This tour samples current and historic gathering sites for lesbians and queer women in San Francisco. While many of these businesses have since closed, they demonstrate the various neighborhoods where lesbian communities have flourished.Less
This small cottage was the residence of Phyllis Lyon (1924–2020) and Del Martin (1921–2008). Two of the founding members of the Daughters of Bilitis (DOB), the nation’s first lesbian-rights organization, they hosted countless meetings in this home. The DOB sought to establish networks among lesbians and to challenge society’s perceptions of lesbians in the 1950s and 1960s. In 2021, the house became the first lesbian landmark in the western United States.
A local lesbian bar in Bernal Heights, the last bar of its kind in San Francisco. Originally located in North Beach from 1968 to 1976, it was founded by two lesbians, Pat Ramseyer and Nancy White, and moved to this location in 1976. People in the neighborhood originally protested its opening by dumping broken household items, including toilets, in front of the bar, but in defiance, the bar’s owners repurposed these items as décor. The bar continues to be lesbian owned and operated.
In 1974, a group of lesbians and feminists opened Full Moon Coffee and Books at this location, which now houses MaMa Ji's. The coffeehouse and bookstore maintained an explicitly women-only admission policy and was the first such establishment in the city. It served food and hosted poetry readings and performances until its closure in 1977. Various pioneering feminist musicians performed here, including Meg Christian and Rosalie Sorrells.
This building housed Maud’s, a lesbian bar that opened in 1964 in the Haight neighborhood. A local, neighborhood-based establishment, many of its patrons knew each other and were regulars at the bar. It was first known as the Study and Maud’s Study, which allowed patrons to pretend that they were going to the library instead of a lesbian bar. When it closed in 1992, it was likely the longest continuously operated and owned lesbian bar in the United States.
The Artemis Cafe was a lesbian-owned and operated restaurant at this location in the 1970s and the 1980s. Originally it was called the Artemis Society and had a women-only admission policy that provided an alternative space to bars where lesbians could socialize. Management later changed its name and admission policy, welcoming everyone. It sponsored several lesbian sports teams in the city, and hosted various benefits in support of women’s issues.
Old Wives’ Tales was a women’s bookstore opened in this space by Carol Seajay and Paula Wallace in 1976. It was one of the early lesbian-owned and oriented businesses in the Mission district. The owners selected this location because it was in a neighborhood with many women of color and easily accessible via public transit. The bookstore was the longest-operating lesbian feminist bookstore in San Francisco when it closed in 1995.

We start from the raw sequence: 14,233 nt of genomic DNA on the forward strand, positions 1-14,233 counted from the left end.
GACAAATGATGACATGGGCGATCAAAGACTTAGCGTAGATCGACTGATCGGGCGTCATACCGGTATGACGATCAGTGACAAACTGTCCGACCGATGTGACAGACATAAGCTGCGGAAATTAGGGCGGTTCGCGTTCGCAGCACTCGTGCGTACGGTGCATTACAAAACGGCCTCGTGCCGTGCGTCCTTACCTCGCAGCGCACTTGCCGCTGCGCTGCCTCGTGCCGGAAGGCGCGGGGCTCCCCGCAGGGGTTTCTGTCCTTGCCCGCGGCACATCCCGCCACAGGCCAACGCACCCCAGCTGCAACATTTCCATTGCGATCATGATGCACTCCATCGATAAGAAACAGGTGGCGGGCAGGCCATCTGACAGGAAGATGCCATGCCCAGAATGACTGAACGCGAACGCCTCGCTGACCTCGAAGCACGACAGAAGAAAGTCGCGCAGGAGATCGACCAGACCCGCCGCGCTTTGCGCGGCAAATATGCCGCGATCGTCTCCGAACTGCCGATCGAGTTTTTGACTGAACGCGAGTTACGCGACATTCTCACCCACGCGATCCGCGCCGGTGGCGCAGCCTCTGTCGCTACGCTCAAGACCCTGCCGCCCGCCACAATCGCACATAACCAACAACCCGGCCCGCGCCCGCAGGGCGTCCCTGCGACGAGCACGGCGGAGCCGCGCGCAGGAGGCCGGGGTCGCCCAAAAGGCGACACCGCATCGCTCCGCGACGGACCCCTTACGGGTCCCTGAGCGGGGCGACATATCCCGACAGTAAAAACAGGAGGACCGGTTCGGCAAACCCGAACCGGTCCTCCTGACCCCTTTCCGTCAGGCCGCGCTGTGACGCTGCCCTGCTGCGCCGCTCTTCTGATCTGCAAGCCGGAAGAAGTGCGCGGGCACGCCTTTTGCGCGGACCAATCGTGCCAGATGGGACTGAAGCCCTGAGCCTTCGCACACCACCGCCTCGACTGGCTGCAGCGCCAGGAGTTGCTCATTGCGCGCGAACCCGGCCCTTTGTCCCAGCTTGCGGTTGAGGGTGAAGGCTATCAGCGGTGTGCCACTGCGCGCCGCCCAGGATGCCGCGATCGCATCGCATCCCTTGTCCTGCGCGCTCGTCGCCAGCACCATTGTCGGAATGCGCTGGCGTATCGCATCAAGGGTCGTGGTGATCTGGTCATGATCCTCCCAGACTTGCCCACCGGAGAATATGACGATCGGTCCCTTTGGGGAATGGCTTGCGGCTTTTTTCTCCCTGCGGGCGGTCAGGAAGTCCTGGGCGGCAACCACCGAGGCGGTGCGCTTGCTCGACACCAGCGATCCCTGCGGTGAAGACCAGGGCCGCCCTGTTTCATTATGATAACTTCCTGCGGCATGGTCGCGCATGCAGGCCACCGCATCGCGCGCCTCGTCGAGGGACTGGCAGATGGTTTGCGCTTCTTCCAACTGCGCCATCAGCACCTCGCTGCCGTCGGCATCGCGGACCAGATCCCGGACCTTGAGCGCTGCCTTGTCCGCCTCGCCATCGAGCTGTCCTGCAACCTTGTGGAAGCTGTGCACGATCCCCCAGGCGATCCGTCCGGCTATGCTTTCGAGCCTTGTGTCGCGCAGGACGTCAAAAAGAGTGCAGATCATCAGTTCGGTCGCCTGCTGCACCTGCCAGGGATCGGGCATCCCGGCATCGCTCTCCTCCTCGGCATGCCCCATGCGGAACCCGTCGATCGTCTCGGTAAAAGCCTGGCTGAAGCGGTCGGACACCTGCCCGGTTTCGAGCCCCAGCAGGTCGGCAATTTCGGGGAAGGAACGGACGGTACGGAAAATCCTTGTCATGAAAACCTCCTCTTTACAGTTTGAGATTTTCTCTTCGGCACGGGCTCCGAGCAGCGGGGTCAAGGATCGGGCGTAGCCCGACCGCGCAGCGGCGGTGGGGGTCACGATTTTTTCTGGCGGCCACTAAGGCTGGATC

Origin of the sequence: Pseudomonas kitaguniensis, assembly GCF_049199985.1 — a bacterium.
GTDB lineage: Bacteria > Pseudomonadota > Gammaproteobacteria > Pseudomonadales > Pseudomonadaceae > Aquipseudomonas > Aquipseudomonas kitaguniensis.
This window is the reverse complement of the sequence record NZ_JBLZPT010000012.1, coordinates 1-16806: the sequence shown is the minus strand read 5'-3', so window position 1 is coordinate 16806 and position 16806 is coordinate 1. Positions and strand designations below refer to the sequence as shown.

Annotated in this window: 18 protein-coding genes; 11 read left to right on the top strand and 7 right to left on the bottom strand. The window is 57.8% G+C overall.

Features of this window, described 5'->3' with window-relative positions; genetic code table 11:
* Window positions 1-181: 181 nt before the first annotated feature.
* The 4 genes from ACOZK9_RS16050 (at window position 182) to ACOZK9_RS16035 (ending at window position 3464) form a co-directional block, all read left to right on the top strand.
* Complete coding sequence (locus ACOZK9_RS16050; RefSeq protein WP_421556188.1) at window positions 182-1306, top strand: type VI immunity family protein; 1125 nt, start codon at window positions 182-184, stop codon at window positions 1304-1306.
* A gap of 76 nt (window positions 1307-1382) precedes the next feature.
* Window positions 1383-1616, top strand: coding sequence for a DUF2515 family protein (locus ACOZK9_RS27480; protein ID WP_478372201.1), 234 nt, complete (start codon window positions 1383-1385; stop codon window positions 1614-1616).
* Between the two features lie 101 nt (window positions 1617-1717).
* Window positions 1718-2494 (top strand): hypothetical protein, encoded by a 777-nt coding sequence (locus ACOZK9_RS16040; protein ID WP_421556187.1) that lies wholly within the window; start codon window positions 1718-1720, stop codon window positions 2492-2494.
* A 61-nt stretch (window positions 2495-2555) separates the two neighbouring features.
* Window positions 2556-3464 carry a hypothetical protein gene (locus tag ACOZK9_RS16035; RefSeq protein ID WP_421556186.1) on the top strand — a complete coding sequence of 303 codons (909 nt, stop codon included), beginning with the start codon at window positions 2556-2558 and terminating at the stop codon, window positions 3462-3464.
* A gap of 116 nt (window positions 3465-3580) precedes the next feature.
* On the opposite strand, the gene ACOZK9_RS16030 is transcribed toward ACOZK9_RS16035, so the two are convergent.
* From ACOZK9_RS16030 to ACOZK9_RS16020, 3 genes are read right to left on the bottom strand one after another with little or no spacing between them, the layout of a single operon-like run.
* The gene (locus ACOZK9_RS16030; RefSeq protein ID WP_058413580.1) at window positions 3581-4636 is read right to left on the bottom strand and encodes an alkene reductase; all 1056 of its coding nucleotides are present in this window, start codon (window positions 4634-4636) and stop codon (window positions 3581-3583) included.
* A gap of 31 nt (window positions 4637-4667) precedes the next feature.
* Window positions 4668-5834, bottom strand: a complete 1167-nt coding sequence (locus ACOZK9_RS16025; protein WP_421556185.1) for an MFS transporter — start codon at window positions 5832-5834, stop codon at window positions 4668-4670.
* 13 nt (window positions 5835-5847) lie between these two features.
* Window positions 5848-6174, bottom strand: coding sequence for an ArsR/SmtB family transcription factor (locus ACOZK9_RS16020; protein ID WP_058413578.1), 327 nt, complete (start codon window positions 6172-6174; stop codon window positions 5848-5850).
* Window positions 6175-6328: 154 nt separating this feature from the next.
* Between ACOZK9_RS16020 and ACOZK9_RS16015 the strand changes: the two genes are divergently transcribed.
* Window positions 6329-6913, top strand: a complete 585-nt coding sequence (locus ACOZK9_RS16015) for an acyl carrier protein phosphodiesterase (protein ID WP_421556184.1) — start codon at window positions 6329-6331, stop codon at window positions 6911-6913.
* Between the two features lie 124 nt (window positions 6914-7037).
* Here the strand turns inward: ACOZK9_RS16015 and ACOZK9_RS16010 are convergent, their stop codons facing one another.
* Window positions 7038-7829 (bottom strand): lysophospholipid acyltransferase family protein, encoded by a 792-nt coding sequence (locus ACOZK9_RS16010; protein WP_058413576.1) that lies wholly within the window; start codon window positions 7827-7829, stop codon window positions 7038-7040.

Known for the colorful MaestraPeace mural on its façade, the Women’s Building is one of the first and longest-lived women-owned and operated women’s buildings in the United States. It has housed various nonprofit and community-based organizations including ACT UP/San Francisco, as well as many exhibitions and events. The building has been an important resource for women and the organizations that support them since the 1970s, and also supports the LGBTQ community and racial empowerment.
The Paper Doll was the first queer “supper club” to exist in San Francisco, opening in this space in 1949. It drew a mixed crowd of gay men and lesbians. Its restaurant atmosphere was an alternative to bars and taverns, and as a restaurant it was also less likely to suffer from police raids and harassment than drinking establishments. The Paper Doll closed in 1961.
Tommy’s Place opened here in the early 1950s and was the second bar run by Tommy Vasu, a woman who had been the first lesbian to own and operate a bar in San Francisco. A nightclub called 12 Adler Place was located downstairs in its basement. Police raided the bar in a famous sweep in September 1954, with newspapers running lurid headlines and sensational copy about the establishment. Closed shortly after, the space remains nearly unchanged, but is now operated as Specs’ 12 Adler Museum Cafe.
Mona’s 440 Club, opened here in 1939, was the third bar opened and operated by Mona Hood, a heterosexual woman. Mona's became an institution for lesbians, and was the only lesbian establishment in the city until after World War II. The marquee of the building featured a sign reading “where girls will be boys,” hinting at the club’s popular male-impersonating waitresses. Hood sold her share of the club in the mid-1940s but it kept the Mona's moniker until 1948.